Four Alabama players arrested

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Four Alabama players arrested

From Comcast SportsNetMONTGOMERY, Ala. (AP) -- Three University of Alabama football players have been charged with knocking students unconscious and stealing their wallets, while a fourth player has been charged with using a stolen debit card, officials said Tuesday.Linebacker Tyler Hayes, 18, and safety Eddie Williams, 20, confessed to robbing a student who was punched in the head and face and kicked in the ribs and back early Monday morning, according to court documents. Williams said D.J. Pettway, 20, a defensive lineman, and Hayes waited in a nearby vehicle about an hour later while he knocked out and robbed another student. Williams and Hayes both admitted to their involvement, according to the documents.Williams and running back Brent Calloway, 20, both admitted to using a stolen credit card to buy snacks from vending machines inside a dormitory, the documents said.All four students were indefinitely suspended by coach Nick Saban.Pettway and Hayes were charged with second-degree robbery. Williams was charged with fraudulent use of a credit card and second-degree robbery. Calloway was charged with fraudulent use of a credit card. Williams was released on 65,000 bond, while Hayes and Pettway were released on 60,000 bond each. Calloway was released on 5,000 bond."This behavior is unacceptable for any student-athlete at the University of Alabama and not representative of our football program," Saban said in a news release.All four players were backups last season for Alabama, which has won two straight national titles and three of the past four. Williams didn't play in 2012. But he was one of the nation's top prospects the previous year and moved from receiver to safety.The first student reported having his Apple Macbook Pro stolen from his backpack. Both sustained mild concussions, cuts on the face and heavy swelling, and had their wallets taken, according to documents.University police posted an advisory Monday saying two students reported being approached by two men who asked for a light for a cigarette.Police also said Williams had been arrested on a charge of carrying a pistol without a permit a day before his arrest on the robbery charges. Tuscaloosa police Sgt. Brent Blankley said in a news release that a clerk at a gas station called police early Sunday, telling officers that Williams threatened that he had something in his trunk after a fight about paying for gas.Officers who pulled over Williams found a pistol in his pants pocket, the release said. In that case, he was released on 500 bond.Jail records did not show whether any of the players had an attorney.Pettway, who was a redshirt freshman, played in 13 games and had 2 12 sacks and eight tackles.Hayes had 14 tackles as a freshman.Calloway played mostly on special teams but gained 63 yards on 10 carries. He has moved around on the field, working as a linebacker, tight end and H-back since Alabama signed the onetime Auburn commitment.Calloway was arrested on a charge of marijuana possession in October 2011 during a redshirt season.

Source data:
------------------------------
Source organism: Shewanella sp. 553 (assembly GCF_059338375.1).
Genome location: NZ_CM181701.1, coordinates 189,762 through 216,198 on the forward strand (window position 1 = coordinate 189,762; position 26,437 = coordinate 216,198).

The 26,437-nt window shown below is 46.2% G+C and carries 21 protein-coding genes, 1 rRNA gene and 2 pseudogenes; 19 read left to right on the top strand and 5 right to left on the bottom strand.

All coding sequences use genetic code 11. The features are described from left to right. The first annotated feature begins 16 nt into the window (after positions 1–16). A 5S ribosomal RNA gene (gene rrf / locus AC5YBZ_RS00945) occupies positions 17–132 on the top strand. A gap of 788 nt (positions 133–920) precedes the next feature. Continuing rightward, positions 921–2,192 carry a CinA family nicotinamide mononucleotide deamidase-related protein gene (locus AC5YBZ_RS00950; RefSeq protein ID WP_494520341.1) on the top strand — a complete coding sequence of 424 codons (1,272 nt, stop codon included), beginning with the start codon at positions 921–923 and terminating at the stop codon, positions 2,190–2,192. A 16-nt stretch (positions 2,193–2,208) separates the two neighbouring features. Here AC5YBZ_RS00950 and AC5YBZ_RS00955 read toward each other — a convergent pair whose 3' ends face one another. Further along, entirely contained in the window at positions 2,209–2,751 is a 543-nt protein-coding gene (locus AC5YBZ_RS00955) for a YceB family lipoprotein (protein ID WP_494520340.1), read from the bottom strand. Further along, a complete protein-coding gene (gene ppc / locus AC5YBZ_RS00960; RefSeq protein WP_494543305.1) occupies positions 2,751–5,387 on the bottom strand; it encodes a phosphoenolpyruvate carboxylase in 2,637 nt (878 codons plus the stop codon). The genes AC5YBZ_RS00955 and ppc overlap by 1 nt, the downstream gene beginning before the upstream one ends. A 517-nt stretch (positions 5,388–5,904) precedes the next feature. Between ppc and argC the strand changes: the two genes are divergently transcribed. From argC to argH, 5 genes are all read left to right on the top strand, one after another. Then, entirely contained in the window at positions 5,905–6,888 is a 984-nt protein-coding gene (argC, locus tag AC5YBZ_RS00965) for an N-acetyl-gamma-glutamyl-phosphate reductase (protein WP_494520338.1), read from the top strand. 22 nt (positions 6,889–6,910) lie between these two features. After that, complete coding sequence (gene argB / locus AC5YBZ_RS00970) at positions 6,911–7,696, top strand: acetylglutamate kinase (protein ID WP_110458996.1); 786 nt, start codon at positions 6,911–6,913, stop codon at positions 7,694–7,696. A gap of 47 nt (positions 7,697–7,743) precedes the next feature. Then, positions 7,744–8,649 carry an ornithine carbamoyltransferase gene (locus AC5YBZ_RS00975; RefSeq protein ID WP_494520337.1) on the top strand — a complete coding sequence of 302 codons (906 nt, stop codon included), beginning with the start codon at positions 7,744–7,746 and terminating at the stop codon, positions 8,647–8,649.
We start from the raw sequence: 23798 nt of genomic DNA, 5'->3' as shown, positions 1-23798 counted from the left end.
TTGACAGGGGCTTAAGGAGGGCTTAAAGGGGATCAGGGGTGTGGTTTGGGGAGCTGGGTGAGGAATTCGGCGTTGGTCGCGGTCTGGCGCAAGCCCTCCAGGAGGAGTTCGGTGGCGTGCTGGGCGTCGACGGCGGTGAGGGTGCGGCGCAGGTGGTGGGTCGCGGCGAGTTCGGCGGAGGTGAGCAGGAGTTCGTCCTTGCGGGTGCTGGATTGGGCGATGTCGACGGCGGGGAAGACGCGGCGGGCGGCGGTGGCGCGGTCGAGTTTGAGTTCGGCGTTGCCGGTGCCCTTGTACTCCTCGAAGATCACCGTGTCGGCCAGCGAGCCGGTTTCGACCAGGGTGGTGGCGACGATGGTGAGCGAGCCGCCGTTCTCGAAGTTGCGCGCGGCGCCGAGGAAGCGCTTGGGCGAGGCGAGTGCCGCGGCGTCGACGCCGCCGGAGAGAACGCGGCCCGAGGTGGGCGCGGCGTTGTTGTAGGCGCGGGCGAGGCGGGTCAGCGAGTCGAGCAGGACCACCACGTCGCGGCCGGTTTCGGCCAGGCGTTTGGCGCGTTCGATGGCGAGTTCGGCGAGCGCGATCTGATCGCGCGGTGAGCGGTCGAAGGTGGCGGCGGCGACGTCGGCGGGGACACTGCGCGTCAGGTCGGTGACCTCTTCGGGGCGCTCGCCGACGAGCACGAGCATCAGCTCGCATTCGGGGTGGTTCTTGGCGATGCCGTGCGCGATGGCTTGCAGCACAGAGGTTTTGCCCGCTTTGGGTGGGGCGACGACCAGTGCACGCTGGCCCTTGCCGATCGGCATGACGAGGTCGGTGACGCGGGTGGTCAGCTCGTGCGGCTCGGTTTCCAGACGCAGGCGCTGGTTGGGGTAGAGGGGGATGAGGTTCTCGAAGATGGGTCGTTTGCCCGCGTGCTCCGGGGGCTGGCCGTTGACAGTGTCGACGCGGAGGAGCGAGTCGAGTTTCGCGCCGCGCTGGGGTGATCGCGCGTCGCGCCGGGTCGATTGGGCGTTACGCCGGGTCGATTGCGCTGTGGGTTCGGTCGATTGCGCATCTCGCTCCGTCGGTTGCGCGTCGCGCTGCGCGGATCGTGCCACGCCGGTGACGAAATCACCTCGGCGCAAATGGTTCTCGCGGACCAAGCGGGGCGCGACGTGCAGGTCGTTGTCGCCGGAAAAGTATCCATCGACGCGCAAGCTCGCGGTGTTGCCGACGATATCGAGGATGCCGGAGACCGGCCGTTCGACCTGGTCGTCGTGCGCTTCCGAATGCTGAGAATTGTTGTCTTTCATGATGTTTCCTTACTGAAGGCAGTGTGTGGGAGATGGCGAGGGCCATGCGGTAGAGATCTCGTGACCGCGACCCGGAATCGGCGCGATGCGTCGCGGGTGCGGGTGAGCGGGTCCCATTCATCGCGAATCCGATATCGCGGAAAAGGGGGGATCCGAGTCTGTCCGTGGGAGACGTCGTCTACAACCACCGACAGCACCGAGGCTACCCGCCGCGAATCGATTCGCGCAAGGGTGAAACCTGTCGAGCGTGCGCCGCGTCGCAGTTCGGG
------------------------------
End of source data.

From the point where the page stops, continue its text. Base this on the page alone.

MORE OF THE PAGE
Jae Crowder talks about constant trade rumors; love for Boston and Brad Stevens

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Jae Crowder talks about constant trade rumors; love for Boston and Brad Stevens